Paint, Fun With Art, B/Graph, Graphic Master, Super Sketch, Strip Poker, Movie
Maker backgrounds, Graphics Magician, Atari Graphics Light Pen, Print Shop,
Syngraph, ComputerEyes and Typesetter Sketch Pad Icon.

Pictures can be printed from Graphics modes 8 and 9 and from Antic mode "E"
(sometimes called mode 7.5), the four color high resolution mode used by Koala
pictures.  Magniprint also will convert among these modes for you at the press
of a single key.  I found this to be quite handy, as it seemed that the large
posters I printed from digitized photos looked better in Graphics 9 than in
the Koala mode E format I had on my disk.  When you print a picture in the
multi-color mode, Magniprint will allow you to select the shading of the four
colors.  This will allow you to "fine-tune" the printout for each picture. The
program uses different patterns of dots for each shade of grey, so your
printouts can actually end up looking better than they did on the screen.  It
may take some experimentation with this feature to get the best results when
adjusting the colors in this way, but the final results can be well worth the
effort.

Alpha Systems has also provided BASIC program subroutines that you can include
in your own BASIC programs to capture pictures from within your programs. This
way you can easily make printouts of the screens your programs generate.

There are many variations on some of the features, and others I'm sure I've
missed.  This is one of those programs with new things to be found every time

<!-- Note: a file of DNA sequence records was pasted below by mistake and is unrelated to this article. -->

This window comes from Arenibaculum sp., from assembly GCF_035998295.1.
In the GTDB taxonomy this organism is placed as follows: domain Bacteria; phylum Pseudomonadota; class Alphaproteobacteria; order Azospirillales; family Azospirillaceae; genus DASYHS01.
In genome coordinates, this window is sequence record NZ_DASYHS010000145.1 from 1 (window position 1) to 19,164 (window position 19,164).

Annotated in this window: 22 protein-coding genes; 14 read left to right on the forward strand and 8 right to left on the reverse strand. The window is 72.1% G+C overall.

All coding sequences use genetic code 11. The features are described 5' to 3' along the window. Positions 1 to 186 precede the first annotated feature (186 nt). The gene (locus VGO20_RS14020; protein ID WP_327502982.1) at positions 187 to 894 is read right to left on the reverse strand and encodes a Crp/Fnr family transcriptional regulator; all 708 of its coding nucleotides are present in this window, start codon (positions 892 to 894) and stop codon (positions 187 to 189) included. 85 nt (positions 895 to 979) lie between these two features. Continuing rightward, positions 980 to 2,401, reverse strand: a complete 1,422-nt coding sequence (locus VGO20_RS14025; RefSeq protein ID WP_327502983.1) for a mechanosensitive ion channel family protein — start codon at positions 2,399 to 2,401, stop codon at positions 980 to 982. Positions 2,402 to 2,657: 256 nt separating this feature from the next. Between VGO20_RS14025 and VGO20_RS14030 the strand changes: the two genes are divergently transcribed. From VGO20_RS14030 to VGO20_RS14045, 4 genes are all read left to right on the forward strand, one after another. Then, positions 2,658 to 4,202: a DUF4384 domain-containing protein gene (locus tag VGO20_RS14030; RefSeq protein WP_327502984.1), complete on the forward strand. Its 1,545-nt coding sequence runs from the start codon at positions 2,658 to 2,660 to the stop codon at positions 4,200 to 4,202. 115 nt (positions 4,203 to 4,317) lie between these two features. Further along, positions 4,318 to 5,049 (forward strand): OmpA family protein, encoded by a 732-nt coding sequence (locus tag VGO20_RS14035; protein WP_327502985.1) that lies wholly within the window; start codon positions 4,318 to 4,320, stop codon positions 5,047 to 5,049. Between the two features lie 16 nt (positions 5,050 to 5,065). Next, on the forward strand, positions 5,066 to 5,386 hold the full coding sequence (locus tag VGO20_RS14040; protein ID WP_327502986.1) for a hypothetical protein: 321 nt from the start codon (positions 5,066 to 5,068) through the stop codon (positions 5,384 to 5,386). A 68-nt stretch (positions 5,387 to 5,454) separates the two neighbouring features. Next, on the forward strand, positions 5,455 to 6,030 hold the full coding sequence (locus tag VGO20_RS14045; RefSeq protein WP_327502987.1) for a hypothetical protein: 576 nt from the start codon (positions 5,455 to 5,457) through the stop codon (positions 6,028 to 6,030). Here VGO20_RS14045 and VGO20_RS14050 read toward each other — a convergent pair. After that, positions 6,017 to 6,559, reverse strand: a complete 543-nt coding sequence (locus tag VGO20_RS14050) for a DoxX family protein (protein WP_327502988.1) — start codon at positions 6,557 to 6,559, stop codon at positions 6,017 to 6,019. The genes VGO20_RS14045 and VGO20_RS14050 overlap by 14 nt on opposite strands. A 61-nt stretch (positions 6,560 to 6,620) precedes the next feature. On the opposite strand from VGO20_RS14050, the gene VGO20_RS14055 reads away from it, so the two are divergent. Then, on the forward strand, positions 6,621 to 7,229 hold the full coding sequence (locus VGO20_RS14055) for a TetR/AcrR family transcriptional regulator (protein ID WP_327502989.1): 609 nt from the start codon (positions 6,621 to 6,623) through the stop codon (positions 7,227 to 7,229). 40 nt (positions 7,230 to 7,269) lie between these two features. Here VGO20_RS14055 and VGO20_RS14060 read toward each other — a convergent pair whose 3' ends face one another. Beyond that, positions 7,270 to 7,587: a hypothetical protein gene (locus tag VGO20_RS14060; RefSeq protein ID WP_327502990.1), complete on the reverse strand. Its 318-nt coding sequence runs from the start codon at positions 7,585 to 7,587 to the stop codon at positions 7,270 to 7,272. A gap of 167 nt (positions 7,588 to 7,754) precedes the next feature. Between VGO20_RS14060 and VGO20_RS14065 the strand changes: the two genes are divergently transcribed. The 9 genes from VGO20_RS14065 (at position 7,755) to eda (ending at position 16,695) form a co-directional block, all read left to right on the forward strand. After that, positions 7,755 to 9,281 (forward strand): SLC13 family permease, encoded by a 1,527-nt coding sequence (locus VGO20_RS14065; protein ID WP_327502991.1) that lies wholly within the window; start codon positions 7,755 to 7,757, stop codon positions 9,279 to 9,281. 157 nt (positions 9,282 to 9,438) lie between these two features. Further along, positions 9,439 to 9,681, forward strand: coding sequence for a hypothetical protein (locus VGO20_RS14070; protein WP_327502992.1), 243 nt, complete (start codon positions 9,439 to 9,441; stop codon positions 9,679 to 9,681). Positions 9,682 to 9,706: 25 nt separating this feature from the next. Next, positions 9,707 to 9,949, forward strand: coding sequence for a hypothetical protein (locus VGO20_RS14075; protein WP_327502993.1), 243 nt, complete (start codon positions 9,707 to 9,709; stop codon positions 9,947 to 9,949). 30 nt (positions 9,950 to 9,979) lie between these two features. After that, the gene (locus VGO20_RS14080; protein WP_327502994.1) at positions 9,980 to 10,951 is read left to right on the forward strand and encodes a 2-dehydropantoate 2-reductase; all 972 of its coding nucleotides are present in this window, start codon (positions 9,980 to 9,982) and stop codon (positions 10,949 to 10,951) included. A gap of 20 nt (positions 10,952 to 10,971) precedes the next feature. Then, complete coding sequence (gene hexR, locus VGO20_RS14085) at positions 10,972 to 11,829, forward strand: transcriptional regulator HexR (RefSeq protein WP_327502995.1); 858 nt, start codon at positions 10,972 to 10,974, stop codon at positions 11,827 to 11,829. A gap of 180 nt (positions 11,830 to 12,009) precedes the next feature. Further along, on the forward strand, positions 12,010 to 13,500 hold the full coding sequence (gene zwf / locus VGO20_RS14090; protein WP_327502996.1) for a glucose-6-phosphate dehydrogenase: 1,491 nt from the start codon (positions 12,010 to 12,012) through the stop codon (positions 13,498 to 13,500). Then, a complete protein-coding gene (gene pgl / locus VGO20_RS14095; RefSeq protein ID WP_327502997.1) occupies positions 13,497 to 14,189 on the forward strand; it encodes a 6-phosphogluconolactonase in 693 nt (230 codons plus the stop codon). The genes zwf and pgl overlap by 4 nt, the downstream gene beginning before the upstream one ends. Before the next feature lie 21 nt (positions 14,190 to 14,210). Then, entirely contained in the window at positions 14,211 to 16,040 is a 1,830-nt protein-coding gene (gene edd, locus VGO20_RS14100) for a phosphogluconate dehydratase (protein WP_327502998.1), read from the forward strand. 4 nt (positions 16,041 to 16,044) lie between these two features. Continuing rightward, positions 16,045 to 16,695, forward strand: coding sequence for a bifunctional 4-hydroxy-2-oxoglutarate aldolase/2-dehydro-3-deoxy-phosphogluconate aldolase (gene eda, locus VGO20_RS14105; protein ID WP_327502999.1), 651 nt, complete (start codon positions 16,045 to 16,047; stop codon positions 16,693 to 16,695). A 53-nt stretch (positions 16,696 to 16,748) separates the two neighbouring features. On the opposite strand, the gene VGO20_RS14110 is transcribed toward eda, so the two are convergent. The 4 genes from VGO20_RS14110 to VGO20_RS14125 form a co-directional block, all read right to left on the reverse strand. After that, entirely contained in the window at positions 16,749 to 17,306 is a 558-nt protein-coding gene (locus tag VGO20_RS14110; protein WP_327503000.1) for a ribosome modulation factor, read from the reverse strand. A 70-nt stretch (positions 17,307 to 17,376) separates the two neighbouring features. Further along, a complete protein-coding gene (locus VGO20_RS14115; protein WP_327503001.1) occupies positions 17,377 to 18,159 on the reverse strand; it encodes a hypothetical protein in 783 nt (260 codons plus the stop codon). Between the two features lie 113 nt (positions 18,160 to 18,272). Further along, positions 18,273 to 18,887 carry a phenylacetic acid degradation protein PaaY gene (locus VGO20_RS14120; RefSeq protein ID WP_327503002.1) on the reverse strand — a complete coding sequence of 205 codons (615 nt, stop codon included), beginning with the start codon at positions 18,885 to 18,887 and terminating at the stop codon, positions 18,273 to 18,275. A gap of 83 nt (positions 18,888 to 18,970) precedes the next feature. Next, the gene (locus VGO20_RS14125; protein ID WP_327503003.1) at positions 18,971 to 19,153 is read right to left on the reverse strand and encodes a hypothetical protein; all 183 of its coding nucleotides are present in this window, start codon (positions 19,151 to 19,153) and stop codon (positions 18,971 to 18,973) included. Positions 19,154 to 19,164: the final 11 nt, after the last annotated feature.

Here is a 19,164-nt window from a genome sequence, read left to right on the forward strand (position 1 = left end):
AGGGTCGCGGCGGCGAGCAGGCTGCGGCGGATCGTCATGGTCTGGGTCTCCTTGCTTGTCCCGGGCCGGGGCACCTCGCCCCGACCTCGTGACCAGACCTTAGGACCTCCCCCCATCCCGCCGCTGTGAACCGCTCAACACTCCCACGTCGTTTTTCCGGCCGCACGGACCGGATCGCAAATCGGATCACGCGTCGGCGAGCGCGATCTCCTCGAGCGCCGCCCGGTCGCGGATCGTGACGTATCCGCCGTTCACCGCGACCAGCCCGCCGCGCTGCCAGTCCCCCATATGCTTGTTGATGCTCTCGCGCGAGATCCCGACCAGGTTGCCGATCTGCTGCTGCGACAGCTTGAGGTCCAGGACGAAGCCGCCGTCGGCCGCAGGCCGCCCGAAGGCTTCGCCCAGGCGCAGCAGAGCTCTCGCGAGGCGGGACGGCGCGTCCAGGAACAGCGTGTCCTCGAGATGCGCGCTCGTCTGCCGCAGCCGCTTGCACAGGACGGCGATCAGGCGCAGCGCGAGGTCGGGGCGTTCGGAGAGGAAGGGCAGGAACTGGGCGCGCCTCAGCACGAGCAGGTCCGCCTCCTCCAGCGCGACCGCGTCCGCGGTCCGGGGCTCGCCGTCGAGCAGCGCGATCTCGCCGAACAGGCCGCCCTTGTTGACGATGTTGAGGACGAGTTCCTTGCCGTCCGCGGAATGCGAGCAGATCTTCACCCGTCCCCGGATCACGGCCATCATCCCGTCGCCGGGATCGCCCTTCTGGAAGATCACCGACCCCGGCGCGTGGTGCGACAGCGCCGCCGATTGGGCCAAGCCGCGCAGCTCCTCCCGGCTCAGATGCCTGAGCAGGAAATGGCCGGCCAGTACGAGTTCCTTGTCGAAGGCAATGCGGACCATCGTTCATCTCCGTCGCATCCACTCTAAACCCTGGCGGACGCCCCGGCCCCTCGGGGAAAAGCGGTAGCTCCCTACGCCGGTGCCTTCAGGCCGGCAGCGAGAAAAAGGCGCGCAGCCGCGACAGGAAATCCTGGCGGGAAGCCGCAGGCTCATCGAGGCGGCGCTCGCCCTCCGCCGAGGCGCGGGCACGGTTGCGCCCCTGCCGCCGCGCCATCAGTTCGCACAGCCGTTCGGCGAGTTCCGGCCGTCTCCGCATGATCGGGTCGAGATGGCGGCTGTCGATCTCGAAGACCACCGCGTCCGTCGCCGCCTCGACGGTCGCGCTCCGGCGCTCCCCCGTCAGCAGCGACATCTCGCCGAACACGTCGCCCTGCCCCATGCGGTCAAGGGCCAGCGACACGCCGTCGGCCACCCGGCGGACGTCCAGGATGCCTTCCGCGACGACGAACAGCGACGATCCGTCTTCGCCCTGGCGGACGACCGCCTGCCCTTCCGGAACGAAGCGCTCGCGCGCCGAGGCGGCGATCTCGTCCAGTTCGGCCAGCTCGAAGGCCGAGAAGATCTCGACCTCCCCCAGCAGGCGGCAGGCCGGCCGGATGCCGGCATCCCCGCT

you run it!

Also included on the Magniprint disk is a handy printing utility called
"PRINTALL."  This allows you to print out your BASIC program listings EXACTLY
the way they appear on the screen, including all those "unprintable" graphics
and control characters.  If the BASIC program includes a machine code
subroutine in a string, PRINTALL will print it to paper, just as it appears on
your screen, rather than making your printer go berserk.

So go ahead and make your printer happy this Holiday season! Buy it a copy of
Magniprint II+ and it won't be bored again!

List price: $24.95 from Alpha Systems, 1012 Skyland Drive, Macedonia, OH
44056
-- 
 Michael Current, Cleveland Free-Net 8-bit Atari SIGOp   -->>  go atari8  <<--
   The Cleveland Free-Net Atari SIG is the Central Atari Information Network
      Internet: currentm@carleton.edu / UUCP: ...!umn-cs!ccnfld!currentm
     BITNET: currentm%carleton.edu@{interbit} / Cleveland Free-Net: aa700